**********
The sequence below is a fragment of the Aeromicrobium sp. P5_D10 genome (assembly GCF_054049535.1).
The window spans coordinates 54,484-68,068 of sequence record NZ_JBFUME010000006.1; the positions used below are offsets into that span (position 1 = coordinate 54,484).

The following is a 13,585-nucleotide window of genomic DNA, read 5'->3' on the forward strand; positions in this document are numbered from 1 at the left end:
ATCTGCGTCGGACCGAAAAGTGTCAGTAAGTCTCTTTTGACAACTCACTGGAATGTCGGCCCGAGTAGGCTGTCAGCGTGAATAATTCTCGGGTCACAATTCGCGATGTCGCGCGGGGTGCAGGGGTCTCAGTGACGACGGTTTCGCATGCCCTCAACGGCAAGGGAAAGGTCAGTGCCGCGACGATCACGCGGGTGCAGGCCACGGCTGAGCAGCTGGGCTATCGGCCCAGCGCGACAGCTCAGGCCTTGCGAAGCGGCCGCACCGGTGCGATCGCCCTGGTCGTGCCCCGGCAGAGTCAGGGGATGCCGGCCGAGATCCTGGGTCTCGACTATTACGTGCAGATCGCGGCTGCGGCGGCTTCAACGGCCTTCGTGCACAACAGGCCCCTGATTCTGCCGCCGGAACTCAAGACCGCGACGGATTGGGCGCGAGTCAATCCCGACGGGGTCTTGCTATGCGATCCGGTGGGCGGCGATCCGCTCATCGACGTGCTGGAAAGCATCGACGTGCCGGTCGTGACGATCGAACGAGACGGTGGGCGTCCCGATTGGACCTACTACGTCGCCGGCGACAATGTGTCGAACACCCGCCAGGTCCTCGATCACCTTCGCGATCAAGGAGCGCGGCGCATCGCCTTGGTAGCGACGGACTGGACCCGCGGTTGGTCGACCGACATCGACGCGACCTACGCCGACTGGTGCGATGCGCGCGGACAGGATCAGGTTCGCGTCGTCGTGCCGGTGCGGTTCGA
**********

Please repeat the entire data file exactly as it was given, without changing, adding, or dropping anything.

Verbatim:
The sequence below is a fragment of the Aeromicrobium sp. P5_D10 genome (assembly GCF_054049535.1).
The window spans coordinates 54,484-68,068 of sequence record NZ_JBFUME010000006.1; the positions used below are offsets into that span (position 1 = coordinate 54,484).

The following is a 13,585-nucleotide window of genomic DNA, read 5'->3' on the forward strand; positions in this document are numbered from 1 at the left end:
ATCTGCGTCGGACCGAAAAGTGTCAGTAAGTCTCTTTTGACAACTCACTGGAATGTCGGCCCGAGTAGGCTGTCAGCGTGAATAATTCTCGGGTCACAATTCGCGATGTCGCGCGGGGTGCAGGGGTCTCAGTGACGACGGTTTCGCATGCCCTCAACGGCAAGGGAAAGGTCAGTGCCGCGACGATCACGCGGGTGCAGGCCACGGCTGAGCAGCTGGGCTATCGGCCCAGCGCGACAGCTCAGGCCTTGCGAAGCGGCCGCACCGGTGCGATCGCCCTGGTCGTGCCCCGGCAGAGTCAGGGGATGCCGGCCGAGATCCTGGGTCTCGACTATTACGTGCAGATCGCGGCTGCGGCGGCTTCAACGGCCTTCGTGCACAACAGGCCCCTGATTCTGCCGCCGGAACTCAAGACCGCGACGGATTGGGCGCGAGTCAATCCCGACGGGGTCTTGCTATGCGATCCGGTGGGCGGCGATCCGCTCATCGACGTGCTGGAAAGCATCGACGTGCCGGTCGTGACGATCGAACGAGACGGTGGGCGTCCCGATTGGACCTACTACGTCGCCGGCGACAATGTGTCGAACACCCGCCAGGTCCTCGATCACCTTCGCGATCAAGGAGCGCGGCGCATCGCCTTGGTAGCGACGGACTGGACCCGCGGTTGGTCGACCGACATCGACGCGACCTACGCCGACTGGTGCGATGCGCGCGGACAGGATCAGGTTCGCGTCGTCGTGCCGGTGCGGTTCGA